- SOFR is considered by some to be too volatile a rate to be used as a benchmark. SOFR has been volatile at times when the underlying U.S. Treasury repo market has been volatile. However, comparing an overnight rate to a term rate is not a like comparison. While it clearly is the case that SOFR and other overnight repo rates are inherently more volatile than term rates on a day-to-day basis, it is important to remember that contracts referencing SOFR will be based on averages and/or compounding of these daily rates. Therefore, SOFR would be smoothed across a longer period, diluting any large single day variances. The ARRC’s Second Report (Figure 5 of the report) emphasizes this point, showing that a three-month average of overnight Treasury repo rates has historically been less volatile than three-month USD LIBOR over a wide range of market conditions.
Possible? Yes. Likely? Not so much, at least for now.
USD LIBOR may be replaced by a fallback rate that already occurs in existing financial contracts, for example with a lender’s prime rate, which is often contained in many loan agreements.
Alternatively, the U.S. Dollar ICE Bank Yield Index was introduced by LIBOR’s administrator, the Intercontinental Exchange (“ICE”). ICE’s Benchmark Administration (“IBA”) introduced this alternative in a January 2019 white paper. This new index, developed specifically as a potential replacement for lending activity tied to USD LIBOR, has multiple tenors (one-month, three-month, and six-month terms) as well as the credit component SOFR lacks. Since the IBA created the U.S. Dollar ICE Bank Yield Index, it has since published four updates to inform market participants on the details of it’s proposed methodology as it has evolved, to provide testing results, and to seek feedback.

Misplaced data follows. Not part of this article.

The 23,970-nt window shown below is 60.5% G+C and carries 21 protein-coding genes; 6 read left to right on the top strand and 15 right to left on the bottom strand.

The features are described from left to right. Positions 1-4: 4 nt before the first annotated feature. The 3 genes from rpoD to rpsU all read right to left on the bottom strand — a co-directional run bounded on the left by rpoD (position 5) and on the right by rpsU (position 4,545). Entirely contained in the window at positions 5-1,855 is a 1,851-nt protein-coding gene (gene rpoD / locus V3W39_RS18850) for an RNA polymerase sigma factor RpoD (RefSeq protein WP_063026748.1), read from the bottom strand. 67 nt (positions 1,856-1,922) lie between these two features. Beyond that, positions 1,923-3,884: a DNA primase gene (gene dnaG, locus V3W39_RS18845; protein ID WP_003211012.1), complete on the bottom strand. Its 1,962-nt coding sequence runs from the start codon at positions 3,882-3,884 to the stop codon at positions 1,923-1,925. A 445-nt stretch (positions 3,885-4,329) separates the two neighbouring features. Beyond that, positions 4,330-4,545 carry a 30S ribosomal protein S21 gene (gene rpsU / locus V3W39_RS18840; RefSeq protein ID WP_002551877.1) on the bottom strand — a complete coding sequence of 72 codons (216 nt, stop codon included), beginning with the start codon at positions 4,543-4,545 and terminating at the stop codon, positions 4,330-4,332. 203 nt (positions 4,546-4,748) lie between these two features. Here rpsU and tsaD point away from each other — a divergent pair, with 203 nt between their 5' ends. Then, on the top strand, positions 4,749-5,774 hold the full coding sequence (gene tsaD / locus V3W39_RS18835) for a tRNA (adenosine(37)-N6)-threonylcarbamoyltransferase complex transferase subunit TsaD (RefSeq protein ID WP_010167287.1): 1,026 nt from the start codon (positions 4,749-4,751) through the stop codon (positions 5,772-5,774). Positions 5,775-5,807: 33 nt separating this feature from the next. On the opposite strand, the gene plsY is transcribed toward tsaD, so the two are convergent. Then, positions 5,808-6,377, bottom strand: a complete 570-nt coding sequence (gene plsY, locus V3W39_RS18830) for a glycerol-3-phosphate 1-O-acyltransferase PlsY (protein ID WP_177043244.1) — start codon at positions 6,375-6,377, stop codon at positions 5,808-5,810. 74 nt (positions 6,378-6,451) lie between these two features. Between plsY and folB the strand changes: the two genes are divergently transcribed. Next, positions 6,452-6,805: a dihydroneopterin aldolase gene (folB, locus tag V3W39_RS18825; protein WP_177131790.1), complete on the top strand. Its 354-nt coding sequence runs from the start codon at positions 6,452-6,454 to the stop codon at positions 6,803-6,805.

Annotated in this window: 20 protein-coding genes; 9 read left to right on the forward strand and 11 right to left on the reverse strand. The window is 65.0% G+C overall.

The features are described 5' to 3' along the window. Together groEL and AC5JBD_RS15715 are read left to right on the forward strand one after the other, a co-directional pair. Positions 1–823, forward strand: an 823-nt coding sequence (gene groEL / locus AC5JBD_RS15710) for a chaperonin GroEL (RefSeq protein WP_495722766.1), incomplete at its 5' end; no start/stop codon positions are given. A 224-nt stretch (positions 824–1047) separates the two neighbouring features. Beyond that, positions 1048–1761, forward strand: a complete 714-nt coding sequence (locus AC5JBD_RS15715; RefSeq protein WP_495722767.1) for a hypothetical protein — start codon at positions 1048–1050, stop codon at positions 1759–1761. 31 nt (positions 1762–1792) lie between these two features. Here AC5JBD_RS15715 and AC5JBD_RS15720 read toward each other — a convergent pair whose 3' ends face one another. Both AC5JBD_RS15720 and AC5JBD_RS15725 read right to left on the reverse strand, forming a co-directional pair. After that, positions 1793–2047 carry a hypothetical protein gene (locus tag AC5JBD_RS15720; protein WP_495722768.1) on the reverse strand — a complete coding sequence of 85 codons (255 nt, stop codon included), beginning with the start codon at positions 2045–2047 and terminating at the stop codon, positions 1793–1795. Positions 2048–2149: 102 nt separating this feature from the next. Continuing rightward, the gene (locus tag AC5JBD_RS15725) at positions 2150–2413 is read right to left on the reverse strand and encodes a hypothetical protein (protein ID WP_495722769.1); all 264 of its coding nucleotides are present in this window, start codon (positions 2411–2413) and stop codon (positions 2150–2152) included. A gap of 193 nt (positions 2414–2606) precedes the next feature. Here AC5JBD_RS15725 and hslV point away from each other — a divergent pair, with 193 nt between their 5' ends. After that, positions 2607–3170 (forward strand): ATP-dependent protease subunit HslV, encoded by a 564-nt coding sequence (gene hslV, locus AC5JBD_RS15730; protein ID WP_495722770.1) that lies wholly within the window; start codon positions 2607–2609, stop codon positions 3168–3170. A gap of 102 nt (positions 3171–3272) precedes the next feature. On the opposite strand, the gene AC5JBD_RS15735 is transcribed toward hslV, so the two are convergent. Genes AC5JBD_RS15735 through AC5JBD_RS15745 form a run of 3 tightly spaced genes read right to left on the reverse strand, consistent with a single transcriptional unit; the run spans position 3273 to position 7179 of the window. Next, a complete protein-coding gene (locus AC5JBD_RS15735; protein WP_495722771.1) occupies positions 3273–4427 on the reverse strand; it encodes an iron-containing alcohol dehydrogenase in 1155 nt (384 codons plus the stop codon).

Many small and midsize banks are pushing for Ameribor as a potential alternative, as SOFR is seen by these banks as being too complicated for their clients and too difficult and costly to administer. Ameribor is calculated from the actual borrowing costs between the banks that are members of the American Financial Exchange. Thus, Ameribor includes a credit component and better represents these banks’ actual funding costs. While the ICE Bank Yield Index isn’t set to launch until late this year, Ameribor futures are already trading on the Cboe Futures Exchange.
Nevertheless, to date neither of these alternative indices have much momentum with the ARRC, which has soundly decided on SOFR as the replacement rate to USD LIBOR, nor with many other influential, major market entities or representatives.
The United Kingdom’s Financial Conduct Authority (“FCA”) is responsible for regulating LIBOR. FCA Chief Executive Andrew Bailey has made clear that the publication of LIBOR is not guaranteed beyond 2021.
The fallback from LIBOR is triggered when there is a public statement that the relevant administrator ceases to provide LIBOR permanently or when it’s regulatory authority (FCA) deems LIBOR to no longer be representative. Such events are referred to as “trigger events” and are anticipated to be further defined for derivatives in the pending ISDA definition amendments.
A one-page statement on how the FCA would announce LIBOR cessation trigger events can be found here.
Currently, there are three primary methods being developed to transition from LIBOR:
- For legacy derivative transactions that reference USD LIBOR, ISDA is working on an amendment to the 2006 ISDA Definitions to provide for fallback provisions to replace USD LIBOR with SOFR. Fallback provisions are essentially instructions on how to convert and apply one reference rate (e.g., USD LIBOR) to another (e.g., SOFR).
- In these amended definitions, a spread would be applied to SOFR to make the updated transaction as equivalent as possible to the counterparties’ respective positions of value when USD LIBOR was being applied prior to the transition, as daily, risk-free SOFR rates trade below term, credit-based LIBORs.